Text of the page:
The challenging enormity of tumour heterogeneity, both in the primary tumour and metastasis has become explicit. Although, individual interactions between components of the canonical Wnt pathway and miRNAs in normal and cancer state have already been established [59, 71, 110, 111], we have simply just began to comprehend the role of miRNAs, not only in normal human development but also in tumour progression mediated by the canonical Wnt-signalling and vice-versa especially due to the fact that multiple components are involved in this complex network. Therefore, more efforts are required to identify the mechanism that controls miRNA/canonical Wnt-signalling network. As a result, bioinformatics strategies that provide a comprehensive, genome-wide identification of Wnt/β-catenin-regulated miRNAs and their associated target genes as well as other transcription factors that cross-talk with the pathway must be employed. The bioinformatics strategy adopted to execute this approach involves the identification of Wnt/β-catenin-regulated miRNAs or vice-versa and the identification of down-stream target mRNAs of the Wnt/β-catenin-regulated miRNAs undertaken via gene sequence complementarity. At the moment, numerous pilot projects comprising of cancer genomes have being undertaken using NGS in clinical research, mainly with the aim of identifying oncogenic mutations that can be exploited by mutation-specific drugs which would be useful for personalized medicine [112].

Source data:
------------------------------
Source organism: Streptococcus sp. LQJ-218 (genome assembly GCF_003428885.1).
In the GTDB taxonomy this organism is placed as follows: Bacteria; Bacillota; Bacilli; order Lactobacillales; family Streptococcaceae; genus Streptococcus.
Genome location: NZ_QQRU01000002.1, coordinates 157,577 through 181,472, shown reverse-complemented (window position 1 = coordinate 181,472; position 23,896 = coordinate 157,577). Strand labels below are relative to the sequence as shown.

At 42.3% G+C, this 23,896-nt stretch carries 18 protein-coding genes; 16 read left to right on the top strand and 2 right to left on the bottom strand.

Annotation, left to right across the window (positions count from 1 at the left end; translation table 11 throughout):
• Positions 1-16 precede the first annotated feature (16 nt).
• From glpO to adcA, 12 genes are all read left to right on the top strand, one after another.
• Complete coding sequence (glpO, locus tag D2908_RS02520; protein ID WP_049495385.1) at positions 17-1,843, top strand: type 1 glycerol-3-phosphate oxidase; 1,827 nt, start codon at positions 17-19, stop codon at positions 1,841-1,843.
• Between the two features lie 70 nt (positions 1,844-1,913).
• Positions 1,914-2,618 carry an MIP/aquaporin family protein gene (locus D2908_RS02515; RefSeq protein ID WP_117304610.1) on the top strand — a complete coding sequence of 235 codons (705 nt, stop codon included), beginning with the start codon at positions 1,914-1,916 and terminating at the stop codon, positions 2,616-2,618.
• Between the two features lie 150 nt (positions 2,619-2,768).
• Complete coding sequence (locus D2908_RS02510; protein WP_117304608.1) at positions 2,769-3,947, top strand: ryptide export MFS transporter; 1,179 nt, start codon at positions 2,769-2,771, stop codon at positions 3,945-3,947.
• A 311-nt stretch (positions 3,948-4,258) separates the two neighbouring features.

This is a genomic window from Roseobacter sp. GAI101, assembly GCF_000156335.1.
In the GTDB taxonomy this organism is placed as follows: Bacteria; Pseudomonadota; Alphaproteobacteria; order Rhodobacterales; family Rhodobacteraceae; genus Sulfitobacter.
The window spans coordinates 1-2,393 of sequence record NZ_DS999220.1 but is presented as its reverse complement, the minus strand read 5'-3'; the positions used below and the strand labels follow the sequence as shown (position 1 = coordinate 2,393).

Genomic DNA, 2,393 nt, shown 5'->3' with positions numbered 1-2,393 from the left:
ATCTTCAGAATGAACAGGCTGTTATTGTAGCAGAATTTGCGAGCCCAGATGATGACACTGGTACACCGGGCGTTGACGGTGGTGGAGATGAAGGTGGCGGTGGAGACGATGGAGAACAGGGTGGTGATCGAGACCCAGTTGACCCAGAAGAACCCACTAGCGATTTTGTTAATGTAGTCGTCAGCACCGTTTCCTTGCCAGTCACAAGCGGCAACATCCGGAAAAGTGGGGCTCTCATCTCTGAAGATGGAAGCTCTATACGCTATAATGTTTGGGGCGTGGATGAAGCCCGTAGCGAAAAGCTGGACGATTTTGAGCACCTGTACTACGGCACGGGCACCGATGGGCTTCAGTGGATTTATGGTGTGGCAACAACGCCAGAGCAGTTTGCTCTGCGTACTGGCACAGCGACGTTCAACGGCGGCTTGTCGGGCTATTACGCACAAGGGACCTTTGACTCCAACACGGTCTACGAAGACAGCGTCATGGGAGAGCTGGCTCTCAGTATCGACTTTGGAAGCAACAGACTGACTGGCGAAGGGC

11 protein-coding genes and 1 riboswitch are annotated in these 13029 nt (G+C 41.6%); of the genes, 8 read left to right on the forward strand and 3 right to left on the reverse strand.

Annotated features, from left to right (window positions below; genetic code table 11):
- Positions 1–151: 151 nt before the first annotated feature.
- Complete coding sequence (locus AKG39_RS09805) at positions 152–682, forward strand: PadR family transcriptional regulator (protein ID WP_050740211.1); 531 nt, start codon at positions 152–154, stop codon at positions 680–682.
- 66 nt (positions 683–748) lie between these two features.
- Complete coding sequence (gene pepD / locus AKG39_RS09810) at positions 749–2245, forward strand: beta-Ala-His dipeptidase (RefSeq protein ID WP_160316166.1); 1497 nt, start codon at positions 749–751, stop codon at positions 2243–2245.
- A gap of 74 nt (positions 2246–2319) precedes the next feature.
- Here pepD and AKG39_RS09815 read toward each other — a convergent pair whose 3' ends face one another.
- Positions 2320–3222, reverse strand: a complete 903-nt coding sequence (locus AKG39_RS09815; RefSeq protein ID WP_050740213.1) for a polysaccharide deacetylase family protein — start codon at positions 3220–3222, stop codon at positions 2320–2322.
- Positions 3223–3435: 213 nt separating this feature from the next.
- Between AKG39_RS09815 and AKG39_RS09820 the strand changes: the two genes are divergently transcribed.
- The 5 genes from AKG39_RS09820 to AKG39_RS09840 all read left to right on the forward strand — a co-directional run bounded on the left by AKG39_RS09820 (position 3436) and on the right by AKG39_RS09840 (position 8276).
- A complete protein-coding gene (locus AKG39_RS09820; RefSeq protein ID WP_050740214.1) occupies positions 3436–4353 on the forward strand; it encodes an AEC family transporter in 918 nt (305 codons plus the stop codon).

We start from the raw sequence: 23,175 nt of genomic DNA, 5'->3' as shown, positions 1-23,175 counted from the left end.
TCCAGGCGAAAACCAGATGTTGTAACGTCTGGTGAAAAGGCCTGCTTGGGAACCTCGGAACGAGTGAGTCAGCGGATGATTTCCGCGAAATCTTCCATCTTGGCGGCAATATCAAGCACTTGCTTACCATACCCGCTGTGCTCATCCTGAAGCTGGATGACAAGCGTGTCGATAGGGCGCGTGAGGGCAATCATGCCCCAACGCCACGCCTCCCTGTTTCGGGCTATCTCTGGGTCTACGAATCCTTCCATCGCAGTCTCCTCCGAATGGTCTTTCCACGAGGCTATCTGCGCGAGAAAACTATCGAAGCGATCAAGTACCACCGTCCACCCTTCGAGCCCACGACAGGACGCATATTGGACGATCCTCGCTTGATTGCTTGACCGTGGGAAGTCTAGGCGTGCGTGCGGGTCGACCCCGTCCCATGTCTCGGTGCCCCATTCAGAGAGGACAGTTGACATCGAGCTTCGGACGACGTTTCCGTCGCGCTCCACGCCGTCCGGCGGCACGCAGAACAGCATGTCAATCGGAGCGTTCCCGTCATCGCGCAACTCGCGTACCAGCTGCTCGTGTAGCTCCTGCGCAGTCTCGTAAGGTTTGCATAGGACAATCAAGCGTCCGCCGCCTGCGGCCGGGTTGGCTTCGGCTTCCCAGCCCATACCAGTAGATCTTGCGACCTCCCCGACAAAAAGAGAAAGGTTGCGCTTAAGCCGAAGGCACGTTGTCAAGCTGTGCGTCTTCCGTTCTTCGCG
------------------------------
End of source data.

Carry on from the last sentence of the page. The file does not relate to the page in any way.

In the following section we will briefly describe the different bioinformatics approaches that have been utilized in recent advances to identify and characterize Wnt/β-catenin-regulated miRNAs and their associated targets as well as the experimental strategies equally used for the validation of bioinformatics data (Fig. 3).
Fig. 3

Bioinformatics pathway for the characterization of Wnt-signalling regulated miRNAs and their targets. Summary of a proposed stepwise bioinformatics approach for the characterization of Wnt-regulated miRNAs. Due to the fact that canonical Wnt pathway is driven by several components; key components such as β-catenin can be utilized to identify potential miRNA regulators. Programmes and tools such as Benjamin-Hochberg [210], iCLIP [211], miRDeep [212] have all been used to perform bioinformatics analysis for different experiments. Image adapted from [213]. Note: β-catenin is a major transducer in the canonical Wnt-signalling pathway hence; the proposed stepwise bioinformatics approach can be applied to the study of network of miRNA and other key components of either the canonical or non-canonical signalling pathway

ChIP-sequencing